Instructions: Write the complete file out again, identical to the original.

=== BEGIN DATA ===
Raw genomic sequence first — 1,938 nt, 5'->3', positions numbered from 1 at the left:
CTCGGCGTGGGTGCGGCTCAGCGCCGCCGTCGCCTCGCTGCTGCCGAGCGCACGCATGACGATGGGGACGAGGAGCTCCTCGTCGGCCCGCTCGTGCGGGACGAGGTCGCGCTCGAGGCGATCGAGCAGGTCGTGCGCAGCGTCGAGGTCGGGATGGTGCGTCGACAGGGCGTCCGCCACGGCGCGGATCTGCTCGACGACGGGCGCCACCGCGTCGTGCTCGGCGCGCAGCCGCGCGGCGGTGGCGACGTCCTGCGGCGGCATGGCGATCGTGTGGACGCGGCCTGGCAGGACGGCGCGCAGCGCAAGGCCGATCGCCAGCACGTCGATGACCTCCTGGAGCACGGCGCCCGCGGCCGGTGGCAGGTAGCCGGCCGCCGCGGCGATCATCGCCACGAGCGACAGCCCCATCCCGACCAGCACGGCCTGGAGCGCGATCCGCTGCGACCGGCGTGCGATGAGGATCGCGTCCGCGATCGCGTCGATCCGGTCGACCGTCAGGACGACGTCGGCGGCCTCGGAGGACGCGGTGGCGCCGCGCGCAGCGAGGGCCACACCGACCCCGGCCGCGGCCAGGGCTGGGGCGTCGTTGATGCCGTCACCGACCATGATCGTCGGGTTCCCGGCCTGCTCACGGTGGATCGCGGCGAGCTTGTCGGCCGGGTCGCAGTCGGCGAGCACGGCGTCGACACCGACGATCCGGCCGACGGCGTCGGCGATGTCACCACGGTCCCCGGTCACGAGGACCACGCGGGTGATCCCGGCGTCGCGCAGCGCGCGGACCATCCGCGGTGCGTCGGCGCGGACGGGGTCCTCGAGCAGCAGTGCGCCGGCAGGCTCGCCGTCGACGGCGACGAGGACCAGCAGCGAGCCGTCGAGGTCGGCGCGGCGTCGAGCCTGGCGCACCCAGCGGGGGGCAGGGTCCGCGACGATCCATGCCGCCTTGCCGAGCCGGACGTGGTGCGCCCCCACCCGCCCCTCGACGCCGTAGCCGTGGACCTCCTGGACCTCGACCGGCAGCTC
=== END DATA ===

Raw genomic sequence first — 1,938 nt, 5'->3', positions numbered from 1 at the left:
CTCGGCGTGGGTGCGGCTCAGCGCCGCCGTCGCCTCGCTGCTGCCGAGCGCACGCATGACGATGGGGACGAGGAGCTCCTCGTCGGCCCGCTCGTGCGGGACGAGGTCGCGCTCGAGGCGATCGAGCAGGTCGTGCGCAGCGTCGAGGTCGGGATGGTGCGTCGACAGGGCGTCCGCCACGGCGCGGATCTGCTCGACGACGGGCGCCACCGCGTCGTGCTCGGCGCGCAGCCGCGCGGCGGTGGCGACGTCCTGCGGCGGCATGGCGATCGTGTGGACGCGGCCTGGCAGGACGGCGCGCAGCGCAAGGCCGATCGCCAGCACGTCGATGACCTCCTGGAGCACGGCGCCCGCGGCCGGTGGCAGGTAGCCGGCCGCCGCGGCGATCATCGCCACGAGCGACAGCCCCATCCCGACCAGCACGGCCTGGAGCGCGATCCGCTGCGACCGGCGTGCGATGAGGATCGCGTCCGCGATCGCGTCGATCCGGTCGACCGTCAGGACGACGTCGGCGGCCTCGGAGGACGCGGTGGCGCCGCGCGCAGCGAGGGCCACACCGACCCCGGCCGCGGCCAGGGCTGGGGCGTCGTTGATGCCGTCACCGACCATGATCGTCGGGTTCCCGGCCTGCTCACGGTGGATCGCGGCGAGCTTGTCGGCCGGGTCGCAGTCGGCGAGCACGGCGTCGACACCGACGATCCGGCCGACGGCGTCGGCGATGTCACCACGGTCCCCGGTCACGAGGACCACGCGGGTGATCCCGGCGTCGCGCAGCGCGCGGACCATCCGCGGTGCGTCGGCGCGGACGGGGTCCTCGAGCAGCAGTGCGCCGGCAGGCTCGCCGTCGACGGCGACGAGGACCAGCAGCGAGCCGTCGAGGTCGGCGCGGCGTCGAGCCTGGCGCACCCAGCGGGGGGCAGGGTCCGCGACGATCCATGCCGCCTTGCCGAGCCGGACGTGGTGCGCCCCCACCCGCCCCTCGACGCCGTAGCCGTGGACCTCCTGGACCTCGACCGGCAGCTC